Investors should rub their hands in glee when the stocks of companies with solid underlying businesses that pay attractive dividends decline sharply. Why? You get an opportunity to buy with great upside potential plus a higher dividend yield.

Start rubbing those hands. Here are two dividend stocks down 38% to 49% that you can buy right now.

1. Digital Realty Trust

Shares of Digital Realty Trust (DLR 0.37%) have fallen 38% so far this year. Investors have been concerned about the impact of rising interest rates and a bleak economic outlook on the data center real estate investment trust (REIT). 

But Digital Realty Trust's business continues to hum along pretty well. The company reported revenue of $1.2 billion in the third quarter of 2022, up 5% on both a year-over-year and sequential basis. Funds from operations increased by nearly 3.4% year over year to $462.3 million.

Granted, Digital Realty has lowered its outlook for full-year 2022. The REIT now expects core funds from operations of $6.70 to $6.75 per share, down from its previous guidance range provided in February of $6.80 to $6.90. However, CEO Bill Stein stated in the company's Q3 call that management expects "the strong secular trends driving demand toward third-party data centers to continue for years to come."

Meanwhile, Digital Realty's dividend yield tops 4.4%. The company has increased its dividend for 17 consecutive years. I fully anticipate that this impressive streak will keep going for a long time to come.

2. Medical Properties Trust

Medical Properties Trust (MPW) (MPT) is another REIT that has seen its share price sink in 2022. The stock has plunged 49%. At one point this summer, MPT's shares were down nearly 60% year to date.

As was the case with Digital Realty, though, MPT's business appears to be in pretty good shape. Normalized funds from operations increased 3.6% year over year in Q3 to $272.3 million.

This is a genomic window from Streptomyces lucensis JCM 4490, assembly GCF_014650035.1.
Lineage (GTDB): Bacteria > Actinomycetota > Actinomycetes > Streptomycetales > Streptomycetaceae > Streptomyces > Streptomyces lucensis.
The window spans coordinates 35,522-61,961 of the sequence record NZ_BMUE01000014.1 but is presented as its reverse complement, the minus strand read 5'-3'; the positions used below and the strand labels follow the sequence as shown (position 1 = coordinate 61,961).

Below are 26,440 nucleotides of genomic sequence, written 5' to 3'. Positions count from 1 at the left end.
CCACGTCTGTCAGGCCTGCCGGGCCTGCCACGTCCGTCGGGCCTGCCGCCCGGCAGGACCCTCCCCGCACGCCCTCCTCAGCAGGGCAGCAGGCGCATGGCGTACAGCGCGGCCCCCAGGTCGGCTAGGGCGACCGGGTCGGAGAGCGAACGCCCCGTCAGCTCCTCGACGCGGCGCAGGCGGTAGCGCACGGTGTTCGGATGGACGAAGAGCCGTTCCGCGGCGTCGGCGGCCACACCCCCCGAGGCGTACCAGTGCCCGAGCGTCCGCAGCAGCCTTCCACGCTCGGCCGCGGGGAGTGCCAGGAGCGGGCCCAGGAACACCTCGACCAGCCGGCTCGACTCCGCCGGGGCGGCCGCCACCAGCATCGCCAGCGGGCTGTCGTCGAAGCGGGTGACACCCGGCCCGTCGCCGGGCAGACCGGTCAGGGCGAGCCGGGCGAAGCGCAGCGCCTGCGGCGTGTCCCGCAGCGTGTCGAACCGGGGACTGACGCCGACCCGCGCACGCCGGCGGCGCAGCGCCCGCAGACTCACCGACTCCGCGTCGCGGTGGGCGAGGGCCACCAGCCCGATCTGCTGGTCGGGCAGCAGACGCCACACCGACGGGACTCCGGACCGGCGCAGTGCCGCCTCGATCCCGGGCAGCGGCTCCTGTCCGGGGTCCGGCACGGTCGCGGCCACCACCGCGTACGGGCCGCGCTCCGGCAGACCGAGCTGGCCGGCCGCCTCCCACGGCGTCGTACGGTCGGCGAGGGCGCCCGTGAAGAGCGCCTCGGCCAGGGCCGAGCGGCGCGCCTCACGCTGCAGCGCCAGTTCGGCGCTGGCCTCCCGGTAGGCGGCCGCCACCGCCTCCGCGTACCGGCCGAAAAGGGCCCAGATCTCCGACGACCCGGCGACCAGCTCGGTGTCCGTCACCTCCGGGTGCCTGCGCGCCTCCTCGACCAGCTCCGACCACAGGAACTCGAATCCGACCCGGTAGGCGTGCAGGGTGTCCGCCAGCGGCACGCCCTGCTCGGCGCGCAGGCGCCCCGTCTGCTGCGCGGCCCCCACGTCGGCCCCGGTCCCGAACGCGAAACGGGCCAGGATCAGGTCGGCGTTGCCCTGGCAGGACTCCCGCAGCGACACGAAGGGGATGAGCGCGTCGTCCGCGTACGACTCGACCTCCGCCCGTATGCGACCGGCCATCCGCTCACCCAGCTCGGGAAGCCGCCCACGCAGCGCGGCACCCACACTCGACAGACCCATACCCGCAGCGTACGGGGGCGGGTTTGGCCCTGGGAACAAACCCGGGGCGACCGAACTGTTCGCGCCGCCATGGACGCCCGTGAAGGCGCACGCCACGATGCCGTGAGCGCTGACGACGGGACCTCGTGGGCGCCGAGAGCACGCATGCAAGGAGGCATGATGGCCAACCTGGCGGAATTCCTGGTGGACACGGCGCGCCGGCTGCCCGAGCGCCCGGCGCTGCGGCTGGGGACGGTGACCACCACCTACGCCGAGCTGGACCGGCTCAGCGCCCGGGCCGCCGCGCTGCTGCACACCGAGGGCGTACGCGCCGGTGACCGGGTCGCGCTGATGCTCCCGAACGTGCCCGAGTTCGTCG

The prospects for the hospital operators who are MPT's tenants appear to be getting better. Medicare is increasing its reimbursement rates. MPT CEO Ed Aldag said in the Q3 conference call that tenants hope to negotiate even greater reimbursement rates with other payers.

Investors have a lot to like with MPT's dividend. Its yield currently stands at nearly 9.4%. The company has also increased its dividend for eight consecutive years.

A caveat

It's possible that both of these REIT stocks could decline further before they rebound. Digital Realty expects that the macroeconomic uncertainty could cause customers to take longer to make decisions. MPT's Aldag acknowledged that the improved reimbursement scenario for its tenants "may not be immediate."

The Federal Reserve's actions could also weigh on both stocks. Higher interest rates increase the borrowing costs for both Digital Realty and MPT. This makes it more challenging for the two companies to expand. 

Don't expect that Digital Realty and MPT will soar over the next few months. However, patient investors should be able to realize market-beating returns over the long run -- and great dividends along the way.